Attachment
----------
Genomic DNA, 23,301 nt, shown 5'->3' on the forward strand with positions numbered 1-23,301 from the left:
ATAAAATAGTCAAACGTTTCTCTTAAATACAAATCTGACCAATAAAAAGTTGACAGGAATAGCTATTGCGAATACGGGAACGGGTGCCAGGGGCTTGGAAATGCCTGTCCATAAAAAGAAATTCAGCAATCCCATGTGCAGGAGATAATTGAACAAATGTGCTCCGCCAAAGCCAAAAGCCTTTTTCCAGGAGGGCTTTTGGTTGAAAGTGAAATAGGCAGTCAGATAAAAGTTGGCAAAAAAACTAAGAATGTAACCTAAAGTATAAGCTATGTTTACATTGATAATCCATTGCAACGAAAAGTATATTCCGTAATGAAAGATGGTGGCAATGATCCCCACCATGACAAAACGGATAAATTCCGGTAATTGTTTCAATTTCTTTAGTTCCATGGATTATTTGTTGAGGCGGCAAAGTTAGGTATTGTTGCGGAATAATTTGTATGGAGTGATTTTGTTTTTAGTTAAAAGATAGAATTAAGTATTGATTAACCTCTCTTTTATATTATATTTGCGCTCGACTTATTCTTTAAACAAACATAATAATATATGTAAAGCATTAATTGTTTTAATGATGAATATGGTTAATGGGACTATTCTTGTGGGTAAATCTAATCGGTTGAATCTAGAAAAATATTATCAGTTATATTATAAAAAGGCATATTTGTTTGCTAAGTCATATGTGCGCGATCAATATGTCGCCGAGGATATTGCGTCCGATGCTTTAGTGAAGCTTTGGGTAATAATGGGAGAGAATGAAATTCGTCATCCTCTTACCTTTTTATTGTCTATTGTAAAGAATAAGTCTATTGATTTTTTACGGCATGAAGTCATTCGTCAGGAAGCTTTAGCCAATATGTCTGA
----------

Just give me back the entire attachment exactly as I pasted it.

Genomic DNA, 23,301 nt, shown 5'->3' on the forward strand with positions numbered 1-23,301 from the left:
ATAAAATAGTCAAACGTTTCTCTTAAATACAAATCTGACCAATAAAAAGTTGACAGGAATAGCTATTGCGAATACGGGAACGGGTGCCAGGGGCTTGGAAATGCCTGTCCATAAAAAGAAATTCAGCAATCCCATGTGCAGGAGATAATTGAACAAATGTGCTCCGCCAAAGCCAAAAGCCTTTTTCCAGGAGGGCTTTTGGTTGAAAGTGAAATAGGCAGTCAGATAAAAGTTGGCAAAAAAACTAAGAATGTAACCTAAAGTATAAGCTATGTTTACATTGATAATCCATTGCAACGAAAAGTATATTCCGTAATGAAAGATGGTGGCAATGATCCCCACCATGACAAAACGGATAAATTCCGGTAATTGTTTCAATTTCTTTAGTTCCATGGATTATTTGTTGAGGCGGCAAAGTTAGGTATTGTTGCGGAATAATTTGTATGGAGTGATTTTGTTTTTAGTTAAAAGATAGAATTAAGTATTGATTAACCTCTCTTTTATATTATATTTGCGCTCGACTTATTCTTTAAACAAACATAATAATATATGTAAAGCATTAATTGTTTTAATGATGAATATGGTTAATGGGACTATTCTTGTGGGTAAATCTAATCGGTTGAATCTAGAAAAATATTATCAGTTATATTATAAAAAGGCATATTTGTTTGCTAAGTCATATGTGCGCGATCAATATGTCGCCGAGGATATTGCGTCCGATGCTTTAGTGAAGCTTTGGGTAATAATGGGAGAGAATGAAATTCGTCATCCTCTTACCTTTTTATTGTCTATTGTAAAGAATAAGTCTATTGATTTTTTACGGCATGAAGTCATTCGTCAGGAAGCTTTAGCCAATATGTCTGA